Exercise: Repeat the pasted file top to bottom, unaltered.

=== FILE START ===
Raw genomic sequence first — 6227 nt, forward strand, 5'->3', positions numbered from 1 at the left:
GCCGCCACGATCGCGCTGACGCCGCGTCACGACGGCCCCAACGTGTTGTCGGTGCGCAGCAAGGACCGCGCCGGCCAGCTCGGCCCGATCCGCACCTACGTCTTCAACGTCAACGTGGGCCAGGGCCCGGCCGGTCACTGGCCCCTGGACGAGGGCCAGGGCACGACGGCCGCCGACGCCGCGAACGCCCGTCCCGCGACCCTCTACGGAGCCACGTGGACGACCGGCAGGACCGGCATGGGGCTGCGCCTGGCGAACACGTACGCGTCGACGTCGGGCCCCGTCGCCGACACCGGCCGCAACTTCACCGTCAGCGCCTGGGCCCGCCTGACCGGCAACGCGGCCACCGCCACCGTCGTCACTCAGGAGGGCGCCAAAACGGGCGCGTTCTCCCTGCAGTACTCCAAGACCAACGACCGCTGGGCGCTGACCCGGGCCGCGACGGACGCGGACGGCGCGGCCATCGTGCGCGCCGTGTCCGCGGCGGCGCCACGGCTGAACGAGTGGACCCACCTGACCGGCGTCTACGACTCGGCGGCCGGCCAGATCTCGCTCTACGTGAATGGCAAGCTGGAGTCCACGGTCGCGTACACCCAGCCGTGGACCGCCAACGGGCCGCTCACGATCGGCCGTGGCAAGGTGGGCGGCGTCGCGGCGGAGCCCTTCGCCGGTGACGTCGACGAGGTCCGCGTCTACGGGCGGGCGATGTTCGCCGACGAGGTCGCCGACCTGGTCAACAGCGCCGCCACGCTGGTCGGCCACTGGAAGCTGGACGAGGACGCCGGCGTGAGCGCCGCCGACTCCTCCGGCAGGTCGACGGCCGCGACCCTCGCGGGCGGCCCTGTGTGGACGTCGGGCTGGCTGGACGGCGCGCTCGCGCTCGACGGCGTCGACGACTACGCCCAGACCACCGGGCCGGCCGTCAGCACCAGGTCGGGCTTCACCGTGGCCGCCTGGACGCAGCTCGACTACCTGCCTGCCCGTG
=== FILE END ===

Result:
Raw genomic sequence first — 6227 nt, forward strand, 5'->3', positions numbered from 1 at the left:
GCCGCCACGATCGCGCTGACGCCGCGTCACGACGGCCCCAACGTGTTGTCGGTGCGCAGCAAGGACCGCGCCGGCCAGCTCGGCCCGATCCGCACCTACGTCTTCAACGTCAACGTGGGCCAGGGCCCGGCCGGTCACTGGCCCCTGGACGAGGGCCAGGGCACGACGGCCGCCGACGCCGCGAACGCCCGTCCCGCGACCCTCTACGGAGCCACGTGGACGACCGGCAGGACCGGCATGGGGCTGCGCCTGGCGAACACGTACGCGTCGACGTCGGGCCCCGTCGCCGACACCGGCCGCAACTTCACCGTCAGCGCCTGGGCCCGCCTGACCGGCAACGCGGCCACCGCCACCGTCGTCACTCAGGAGGGCGCCAAAACGGGCGCGTTCTCCCTGCAGTACTCCAAGACCAACGACCGCTGGGCGCTGACCCGGGCCGCGACGGACGCGGACGGCGCGGCCATCGTGCGCGCCGTGTCCGCGGCGGCGCCACGGCTGAACGAGTGGACCCACCTGACCGGCGTCTACGACTCGGCGGCCGGCCAGATCTCGCTCTACGTGAATGGCAAGCTGGAGTCCACGGTCGCGTACACCCAGCCGTGGACCGCCAACGGGCCGCTCACGATCGGCCGTGGCAAGGTGGGCGGCGTCGCGGCGGAGCCCTTCGCCGGTGACGTCGACGAGGTCCGCGTCTACGGGCGGGCGATGTTCGCCGACGAGGTCGCCGACCTGGTCAACAGCGCCGCCACGCTGGTCGGCCACTGGAAGCTGGACGAGGACGCCGGCGTGAGCGCCGCCGACTCCTCCGGCAGGTCGACGGCCGCGACCCTCGCGGGCGGCCCTGTGTGGACGTCGGGCTGGCTGGACGGCGCGCTCGCGCTCGACGGCGTCGACGACTACGCCCAGACCACCGGGCCGGCCGTCAGCACCAGGTCGGGCTTCACCGTGGCCGCCTGGACGCAGCTCGACTACCTGCCTGCCCGTG